For the same reasons, I’d avoid port knocking. It’s a huge hassle, and doesn’t add much security, and only adds complexity everywhere. Simplicity of configuration adds far more security than a complicated scheme.

    To the above poster on the authorized_keys filename: virtually all SSH (including modern OpenSSH) implementations never bothered to make the switch to requiring authorized_keys2 for Protocol2 keys. Nowdays, virtually all implementations use ONLY the authorized_keys file (and won’t look at authorized_keys2) and file all keys there, so the article should be kept as-is.

    Finally, to recommending a 4096 keylength: that’s excessive. 2048 is *very* sufficient for anytime in the future we care about, and there’s a non-trivial penalty to pay for that added keylength, particularly if you run a system that has very frequent SSH logins. A 4096-bit key is NOT twice as long as a 2048-bit key, it’s 2048-times as long, and can easily quadruple or more the time to do authentication. Modern factoring techniques can’t even approach a 2048-bit key, and unless there’s a algorithmic breakthrough, any hardware in our professional lifetime won’t either. Use 4096 bits only to satisfy some pedantic legality.

    • Cody Oct 20, 2012 @ 19:31

      True. Though I would say that security through obscurity isn’t practically worthless but instead it is more harmful and therefore completely worthless. The same applies to a badly configured firewall, even.

      Security through obscurity (and companies relying on it – especially companies that have products of their own with a security flaw) is a reason why people will make public flaws and even exploits for those flaws/holes. Some say releasing exploits is harmful and unethical and whatever else but I would rather ask them this:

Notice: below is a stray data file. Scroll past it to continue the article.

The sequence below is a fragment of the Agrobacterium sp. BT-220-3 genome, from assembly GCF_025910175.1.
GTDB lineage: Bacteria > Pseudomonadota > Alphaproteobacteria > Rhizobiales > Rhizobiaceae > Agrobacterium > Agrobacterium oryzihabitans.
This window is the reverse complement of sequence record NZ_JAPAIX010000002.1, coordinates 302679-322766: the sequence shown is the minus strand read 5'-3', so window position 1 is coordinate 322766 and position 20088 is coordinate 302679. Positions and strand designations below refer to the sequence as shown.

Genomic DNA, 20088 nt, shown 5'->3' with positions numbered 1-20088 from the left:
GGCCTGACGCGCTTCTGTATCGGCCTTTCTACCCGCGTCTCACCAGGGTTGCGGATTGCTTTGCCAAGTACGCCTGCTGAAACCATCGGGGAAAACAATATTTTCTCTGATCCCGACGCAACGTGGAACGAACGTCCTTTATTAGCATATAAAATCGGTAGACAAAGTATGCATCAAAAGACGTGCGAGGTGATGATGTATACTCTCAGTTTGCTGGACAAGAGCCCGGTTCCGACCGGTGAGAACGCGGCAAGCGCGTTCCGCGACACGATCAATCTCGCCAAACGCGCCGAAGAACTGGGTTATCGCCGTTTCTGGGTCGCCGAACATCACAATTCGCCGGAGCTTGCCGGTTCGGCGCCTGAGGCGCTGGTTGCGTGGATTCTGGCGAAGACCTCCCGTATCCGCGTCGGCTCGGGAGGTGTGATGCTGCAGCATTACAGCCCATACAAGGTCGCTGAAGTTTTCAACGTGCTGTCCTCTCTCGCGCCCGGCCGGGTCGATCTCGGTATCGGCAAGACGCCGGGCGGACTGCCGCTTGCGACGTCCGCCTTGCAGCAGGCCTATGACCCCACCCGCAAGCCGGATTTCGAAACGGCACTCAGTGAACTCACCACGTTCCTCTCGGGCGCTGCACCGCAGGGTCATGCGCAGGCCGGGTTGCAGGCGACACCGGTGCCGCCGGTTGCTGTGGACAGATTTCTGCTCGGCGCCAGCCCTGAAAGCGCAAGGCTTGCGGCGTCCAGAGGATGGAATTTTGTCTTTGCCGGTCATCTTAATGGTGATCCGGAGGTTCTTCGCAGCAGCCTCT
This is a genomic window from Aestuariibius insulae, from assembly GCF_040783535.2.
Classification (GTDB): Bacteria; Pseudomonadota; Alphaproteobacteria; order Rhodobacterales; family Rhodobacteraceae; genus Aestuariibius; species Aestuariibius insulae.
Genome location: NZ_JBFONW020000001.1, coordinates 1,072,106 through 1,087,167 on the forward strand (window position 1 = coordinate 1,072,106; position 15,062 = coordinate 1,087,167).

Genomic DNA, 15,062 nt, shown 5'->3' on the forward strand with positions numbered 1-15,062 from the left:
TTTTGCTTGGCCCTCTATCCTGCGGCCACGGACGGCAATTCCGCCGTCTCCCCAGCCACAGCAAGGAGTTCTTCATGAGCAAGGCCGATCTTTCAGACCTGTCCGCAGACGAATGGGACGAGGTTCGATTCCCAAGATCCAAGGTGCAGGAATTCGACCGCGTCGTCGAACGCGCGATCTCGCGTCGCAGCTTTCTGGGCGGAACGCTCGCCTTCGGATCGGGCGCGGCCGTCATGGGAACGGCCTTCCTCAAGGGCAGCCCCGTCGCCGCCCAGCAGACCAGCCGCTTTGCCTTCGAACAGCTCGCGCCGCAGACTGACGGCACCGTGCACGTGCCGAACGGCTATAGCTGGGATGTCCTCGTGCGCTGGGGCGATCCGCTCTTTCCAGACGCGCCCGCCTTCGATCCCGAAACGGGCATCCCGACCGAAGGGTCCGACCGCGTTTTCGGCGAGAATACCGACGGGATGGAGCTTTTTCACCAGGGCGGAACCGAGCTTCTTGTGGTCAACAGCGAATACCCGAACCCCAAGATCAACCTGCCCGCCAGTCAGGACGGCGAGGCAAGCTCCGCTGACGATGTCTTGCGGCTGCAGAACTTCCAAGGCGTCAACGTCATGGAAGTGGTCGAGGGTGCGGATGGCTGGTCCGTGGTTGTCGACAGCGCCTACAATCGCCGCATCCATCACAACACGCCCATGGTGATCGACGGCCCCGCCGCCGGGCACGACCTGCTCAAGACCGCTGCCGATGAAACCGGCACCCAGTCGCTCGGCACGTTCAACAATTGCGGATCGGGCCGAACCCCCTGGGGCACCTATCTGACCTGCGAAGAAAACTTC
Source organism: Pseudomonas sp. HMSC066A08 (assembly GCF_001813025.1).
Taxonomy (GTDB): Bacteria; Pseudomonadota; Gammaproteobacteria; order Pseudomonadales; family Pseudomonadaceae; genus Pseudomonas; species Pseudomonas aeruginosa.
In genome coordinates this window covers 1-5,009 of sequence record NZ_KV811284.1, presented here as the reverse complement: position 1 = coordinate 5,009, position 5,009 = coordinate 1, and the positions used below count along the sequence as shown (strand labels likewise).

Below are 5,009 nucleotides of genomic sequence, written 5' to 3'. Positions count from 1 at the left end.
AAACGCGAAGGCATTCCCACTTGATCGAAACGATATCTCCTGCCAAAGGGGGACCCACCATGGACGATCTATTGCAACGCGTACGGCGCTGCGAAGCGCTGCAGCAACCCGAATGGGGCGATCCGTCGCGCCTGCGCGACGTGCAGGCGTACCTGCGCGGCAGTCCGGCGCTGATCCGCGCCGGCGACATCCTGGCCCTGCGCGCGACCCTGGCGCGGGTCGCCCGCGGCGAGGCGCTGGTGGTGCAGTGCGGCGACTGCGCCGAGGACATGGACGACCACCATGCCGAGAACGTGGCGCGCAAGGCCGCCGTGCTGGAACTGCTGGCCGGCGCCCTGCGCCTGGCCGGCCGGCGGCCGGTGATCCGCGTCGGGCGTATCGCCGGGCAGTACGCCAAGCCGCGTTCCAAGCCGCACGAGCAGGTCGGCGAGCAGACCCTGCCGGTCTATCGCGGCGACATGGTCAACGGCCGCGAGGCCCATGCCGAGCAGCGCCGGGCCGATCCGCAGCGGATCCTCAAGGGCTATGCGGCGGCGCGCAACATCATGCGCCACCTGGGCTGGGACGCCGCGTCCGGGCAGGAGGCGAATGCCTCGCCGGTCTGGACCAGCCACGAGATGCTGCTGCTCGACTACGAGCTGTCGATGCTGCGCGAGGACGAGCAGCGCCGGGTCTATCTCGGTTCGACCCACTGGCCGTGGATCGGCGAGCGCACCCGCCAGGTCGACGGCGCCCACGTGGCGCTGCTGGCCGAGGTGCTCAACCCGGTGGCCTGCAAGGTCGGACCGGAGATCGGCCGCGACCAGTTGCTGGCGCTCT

Would you prefer the company be FORCED to fix it or would rather prefer that it’s not made public and instead wait until someone with bad intentions finds it and abuses it ? Obscure does not mean it can’t be found. And what if it is a product YOU or your COMPANY uses ?

      Fact is companies do ignore these things and so it is good that people release the exploits. Microsoft has indeed ignored many things and that’s the least of it: they have even made claims that some backdoors (and probably other types of exploits/etc) were less serious than they seem. To that I say: 1) Do they care that little about their customers ? If a building inspector found a hole or crack in a ceiling in a building and ignored it and signed it off as OK, wouldn’t you be unhappy ? Should be: it’s a safety risk. A risk is a risk no matter how minor someone thinks it is. 2) Are they too lazy or incapable of fixing the problem and that is why they dismiss it as not an issue ?

      But of course they’re not the only ones in that. As for the Microsoft case I am thinking of the BackOrifice family of backdoors.

  • AdvancedBeginner Oct 15, 2012 @ 16:14

    I would not recommend showing a banner with explanation of “XYZ system you are accessing” as it gives more clues/confirmation to those wanting to breach into your network… if they are here, quite possibly they are here for reason…

    • Cody Feb 19, 2015 @ 1:33

      They likely already have the information from other places. Still, there is no need to include this information; they don’t care about your policy – if they’re there to root your server, they’re already disregarding the law, why would your warning make them rethink it ? The law is the law, right ? (I mean of course I’m neglecting those in authority .. the law is the law for citizens)